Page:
She is happy at her school but gets frustrated by the all girl environment but on the other hand loves all the attention she gets as less children.

I think at this point, assuming the place comes up as suggested, we will love her, but keep having wobbles !!

Sarahsb Thu 13-Jun-13 12:27:18

I mean move her, not love her! Autocorrect is a pain sometimes.

MrsMelons Thu 13-Jun-13 12:34:04

The thing I do find is that although both DSs are at mixed schools by the time they are Y2 they mainly play with just boys or just girls, there is not so much mixing. There are a couple of boys who prefer to play with the girls and the other way round but on the whole they don't.

MrsMelons Thu 13-Jun-13 12:35:17

also, I was in a ladies football team linked to our local professional football team outside of school but once I was in about Y4/5 the boys would not let me join in even though I was as good as them as it was 'just boys'.

Laura0806 Thu 13-Jun-13 12:40:03

I moved my dd1 from an all girls private school from christmas at year 2 in preparation for year 3. She is like a different child since we moved her, happier, more confident and doing well academically ( she was before but she is more challenged by a bigger proportion of children at the same ability level). It sounds like you have made your mind up but just to let you know it worked for us ( also moved from a single sex class of 15 to a mixed one of 30)

NeoMaxiZoomDweebie Thu 13-Jun-13 12:42:37

My DD moved at the end of year 2 from a small prep where she said she was happy to an outstanding state primary...she said she was happy at her prep but now she is at her state school she says she's MUCH happier with it all. She's actually doing much better academically too.

Sarahsb Thu 13-Jun-13 13:09:31

Thank you to the last 2 posts for sharing your experience . When my dd is with boys at beavers etc and in a more relaxed environment, her face totally lights up and she is so much more relaxed.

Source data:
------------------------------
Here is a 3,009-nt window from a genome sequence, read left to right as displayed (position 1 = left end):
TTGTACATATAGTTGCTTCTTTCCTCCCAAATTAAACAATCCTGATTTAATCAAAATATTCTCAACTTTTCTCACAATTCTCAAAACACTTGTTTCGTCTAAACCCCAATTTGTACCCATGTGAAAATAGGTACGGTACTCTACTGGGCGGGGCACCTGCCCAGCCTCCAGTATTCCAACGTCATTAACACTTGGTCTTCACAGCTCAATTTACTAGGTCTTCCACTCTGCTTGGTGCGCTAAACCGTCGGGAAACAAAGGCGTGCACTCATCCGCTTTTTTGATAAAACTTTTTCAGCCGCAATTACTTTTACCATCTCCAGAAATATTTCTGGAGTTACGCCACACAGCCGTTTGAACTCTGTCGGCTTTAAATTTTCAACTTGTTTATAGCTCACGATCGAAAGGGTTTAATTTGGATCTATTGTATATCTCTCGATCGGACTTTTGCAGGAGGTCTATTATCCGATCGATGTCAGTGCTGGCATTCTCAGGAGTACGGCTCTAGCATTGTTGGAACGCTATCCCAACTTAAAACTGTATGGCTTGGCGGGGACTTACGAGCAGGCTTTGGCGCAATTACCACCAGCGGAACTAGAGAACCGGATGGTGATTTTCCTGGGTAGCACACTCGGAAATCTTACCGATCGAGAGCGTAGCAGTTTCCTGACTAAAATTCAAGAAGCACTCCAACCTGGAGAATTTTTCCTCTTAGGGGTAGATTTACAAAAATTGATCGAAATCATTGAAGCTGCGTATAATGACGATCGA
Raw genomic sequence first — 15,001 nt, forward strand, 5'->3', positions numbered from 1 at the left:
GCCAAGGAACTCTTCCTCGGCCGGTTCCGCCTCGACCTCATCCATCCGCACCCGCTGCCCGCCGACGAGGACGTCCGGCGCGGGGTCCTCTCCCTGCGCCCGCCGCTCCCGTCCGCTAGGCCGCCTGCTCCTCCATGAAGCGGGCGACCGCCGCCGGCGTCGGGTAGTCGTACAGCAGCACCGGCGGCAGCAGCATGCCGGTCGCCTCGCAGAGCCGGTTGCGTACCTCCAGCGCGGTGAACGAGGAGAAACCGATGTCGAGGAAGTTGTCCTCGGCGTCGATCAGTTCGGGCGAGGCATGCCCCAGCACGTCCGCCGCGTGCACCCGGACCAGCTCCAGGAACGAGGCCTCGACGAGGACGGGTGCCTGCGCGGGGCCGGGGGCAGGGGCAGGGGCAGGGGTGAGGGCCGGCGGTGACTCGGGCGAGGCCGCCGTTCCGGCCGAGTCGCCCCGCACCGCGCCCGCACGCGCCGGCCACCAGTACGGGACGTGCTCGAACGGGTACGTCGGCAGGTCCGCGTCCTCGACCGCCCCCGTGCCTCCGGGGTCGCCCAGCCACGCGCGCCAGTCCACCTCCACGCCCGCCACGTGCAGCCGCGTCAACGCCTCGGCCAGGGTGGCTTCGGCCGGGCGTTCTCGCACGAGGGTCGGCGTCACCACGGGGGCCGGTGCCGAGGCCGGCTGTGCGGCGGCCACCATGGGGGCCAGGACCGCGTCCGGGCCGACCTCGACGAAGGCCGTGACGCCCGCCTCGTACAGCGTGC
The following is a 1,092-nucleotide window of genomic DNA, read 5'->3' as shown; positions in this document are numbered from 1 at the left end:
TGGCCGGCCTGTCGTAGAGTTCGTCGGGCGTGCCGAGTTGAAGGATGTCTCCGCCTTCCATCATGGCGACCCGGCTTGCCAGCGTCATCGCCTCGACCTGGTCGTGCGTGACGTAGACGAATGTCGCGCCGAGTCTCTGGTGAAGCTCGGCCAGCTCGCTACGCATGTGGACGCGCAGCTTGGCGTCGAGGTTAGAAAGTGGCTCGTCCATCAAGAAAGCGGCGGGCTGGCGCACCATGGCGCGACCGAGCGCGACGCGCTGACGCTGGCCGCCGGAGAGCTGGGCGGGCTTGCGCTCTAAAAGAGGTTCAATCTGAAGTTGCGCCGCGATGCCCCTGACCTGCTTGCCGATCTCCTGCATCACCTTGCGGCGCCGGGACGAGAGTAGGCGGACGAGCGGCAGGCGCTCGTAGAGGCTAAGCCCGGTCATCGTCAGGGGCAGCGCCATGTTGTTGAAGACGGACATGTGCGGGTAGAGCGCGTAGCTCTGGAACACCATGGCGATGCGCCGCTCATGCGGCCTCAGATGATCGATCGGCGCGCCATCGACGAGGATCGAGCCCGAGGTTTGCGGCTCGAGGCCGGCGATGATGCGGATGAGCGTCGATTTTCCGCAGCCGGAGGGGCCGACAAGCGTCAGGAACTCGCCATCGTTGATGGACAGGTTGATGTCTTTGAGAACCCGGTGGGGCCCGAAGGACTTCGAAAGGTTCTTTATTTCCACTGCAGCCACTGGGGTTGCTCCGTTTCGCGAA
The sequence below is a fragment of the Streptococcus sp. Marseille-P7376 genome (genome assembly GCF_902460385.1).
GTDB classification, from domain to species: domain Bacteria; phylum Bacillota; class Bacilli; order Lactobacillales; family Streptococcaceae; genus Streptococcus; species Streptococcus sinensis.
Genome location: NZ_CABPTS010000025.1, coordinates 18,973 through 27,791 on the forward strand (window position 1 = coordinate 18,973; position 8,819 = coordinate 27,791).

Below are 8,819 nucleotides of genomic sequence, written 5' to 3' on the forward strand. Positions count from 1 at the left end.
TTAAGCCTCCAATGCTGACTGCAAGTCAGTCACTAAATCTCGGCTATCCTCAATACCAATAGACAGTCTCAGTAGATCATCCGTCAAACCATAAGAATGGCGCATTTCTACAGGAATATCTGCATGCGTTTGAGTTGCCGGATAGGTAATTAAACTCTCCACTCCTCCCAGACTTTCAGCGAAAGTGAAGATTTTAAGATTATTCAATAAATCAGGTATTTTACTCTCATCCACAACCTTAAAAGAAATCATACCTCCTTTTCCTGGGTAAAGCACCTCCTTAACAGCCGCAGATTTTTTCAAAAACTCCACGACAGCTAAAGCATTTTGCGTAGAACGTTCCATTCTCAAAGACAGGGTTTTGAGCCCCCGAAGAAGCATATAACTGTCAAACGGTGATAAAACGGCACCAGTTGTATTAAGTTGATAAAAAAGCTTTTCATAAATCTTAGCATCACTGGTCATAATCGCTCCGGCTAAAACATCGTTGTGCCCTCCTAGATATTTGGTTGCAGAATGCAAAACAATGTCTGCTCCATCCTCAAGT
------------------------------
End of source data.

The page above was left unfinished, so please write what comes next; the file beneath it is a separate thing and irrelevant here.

It's also surprising that she is not academically challenged by many of her peers even though private school so think it would be nice as you say to have more children to work with at a similar level.

NeoMaxiZoomDweebie Thu 13-Jun-13 13:39:10

Sarah my youngest DD (not the one who moved) LOVES playing with boys too...about two thirds of her "gang" are little lads and they have such fun at playtime.

I think that if you send her to state as well you can save the money for secondary if you want private then. Or just save it up! I was very anxious about state schools when I chose my older DDs prep...could not accept that they can be as good or sometimes better than private but they really can.

Picturepuncture Thu 13-Jun-13 13:42:39

If you don't intend to do independent secondary I'd move her now.

burberryqueen Thu 13-Jun-13 13:45:29

at that age i doubt very much if boys would let her anywhere near a football or indeed be seen talking to her, from what i recall of year 3, so she could be disappointed there.

Sarahsb Thu 13-Jun-13 13:55:38

She already knows lots of the boys that go there as they do the same activities. They always play with her and choose to, so I am not concerned that they will ignore her at school.

She wouldn't be going to private at secondary.

Thanks, this chat has helped.

Now need that place to be confirmed!!

NeoMaxiZoomDweebie Thu 13-Jun-13 13:57:09

burberry what tosh. Maybe in your children's school but not so in my DDs school As for the boys "letting" her near...not really relevant since exclusion is bullying and these days that's stamped on...at least in DECENT schools.

Yes, I would. Unless the standard of teaching is awful at the mixed school I'd say the benefits of learning to integrate in a mixed gender, mixed ability environment outweigh the downsides of larger classes. It will also make the transition to secondary much easier if she is joining with her friends.

burberryqueen Thu 13-Jun-13 14:13:25

neomaxi, how nice that your childrens school is superior to the one mine attended, good for you, i was merely sharing an observation that at that age play is very segregated by gender.

Bonsoir Thu 13-Jun-13 14:25:02

You know your child. 2 classes of 15 girls is a small school and your DD might not be suited to such a stifling social setting.

Join the discussion

Join the discussion

Registering is free, easy, and means you can join in the discussion, get discounts, win prizes and lots more.

Register now